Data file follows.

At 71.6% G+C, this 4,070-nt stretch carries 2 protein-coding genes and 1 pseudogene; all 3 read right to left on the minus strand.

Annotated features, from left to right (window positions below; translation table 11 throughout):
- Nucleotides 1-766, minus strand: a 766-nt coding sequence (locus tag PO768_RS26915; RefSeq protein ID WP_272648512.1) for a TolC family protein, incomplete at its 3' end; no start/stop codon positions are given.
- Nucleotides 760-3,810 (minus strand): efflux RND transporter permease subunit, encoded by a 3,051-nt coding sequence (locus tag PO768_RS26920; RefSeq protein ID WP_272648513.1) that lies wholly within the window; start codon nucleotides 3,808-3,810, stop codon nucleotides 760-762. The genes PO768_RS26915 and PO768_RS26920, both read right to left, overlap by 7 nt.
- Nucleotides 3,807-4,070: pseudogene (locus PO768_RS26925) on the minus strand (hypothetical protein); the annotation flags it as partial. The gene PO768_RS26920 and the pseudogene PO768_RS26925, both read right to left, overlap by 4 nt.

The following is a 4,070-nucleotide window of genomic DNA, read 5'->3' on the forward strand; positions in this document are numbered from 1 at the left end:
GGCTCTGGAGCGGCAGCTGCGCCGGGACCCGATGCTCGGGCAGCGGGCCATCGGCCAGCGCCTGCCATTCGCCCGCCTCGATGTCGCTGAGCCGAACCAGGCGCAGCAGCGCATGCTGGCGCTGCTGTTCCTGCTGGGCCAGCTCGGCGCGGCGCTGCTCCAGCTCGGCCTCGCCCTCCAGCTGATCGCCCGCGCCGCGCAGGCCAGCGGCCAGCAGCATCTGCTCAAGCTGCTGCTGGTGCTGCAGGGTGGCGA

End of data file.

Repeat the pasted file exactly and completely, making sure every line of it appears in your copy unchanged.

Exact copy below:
At 71.6% G+C, this 4,070-nt stretch carries 2 protein-coding genes and 1 pseudogene; all 3 read right to left on the minus strand.

Annotated features, from left to right (window positions below; translation table 11 throughout):
- Nucleotides 1-766, minus strand: a 766-nt coding sequence (locus tag PO768_RS26915; RefSeq protein ID WP_272648512.1) for a TolC family protein, incomplete at its 3' end; no start/stop codon positions are given.
- Nucleotides 760-3,810 (minus strand): efflux RND transporter permease subunit, encoded by a 3,051-nt coding sequence (locus tag PO768_RS26920; RefSeq protein ID WP_272648513.1) that lies wholly within the window; start codon nucleotides 3,808-3,810, stop codon nucleotides 760-762. The genes PO768_RS26915 and PO768_RS26920, both read right to left, overlap by 7 nt.
- Nucleotides 3,807-4,070: pseudogene (locus PO768_RS26925) on the minus strand (hypothetical protein); the annotation flags it as partial. The gene PO768_RS26920 and the pseudogene PO768_RS26925, both read right to left, overlap by 4 nt.

The following is a 4,070-nucleotide window of genomic DNA, read 5'->3' on the forward strand; positions in this document are numbered from 1 at the left end:
GGCTCTGGAGCGGCAGCTGCGCCGGGACCCGATGCTCGGGCAGCGGGCCATCGGCCAGCGCCTGCCATTCGCCCGCCTCGATGTCGCTGAGCCGAACCAGGCGCAGCAGCGCATGCTGGCGCTGCTGTTCCTGCTGGGCCAGCTCGGCGCGGCGCTGCTCCAGCTCGGCCTCGCCCTCCAGCTGATCGCCCGCGCCGCGCAGGCCAGCGGCCAGCAGCATCTGCTCAAGCTGCTGCTGGTGCTGCAGGGTGGCGA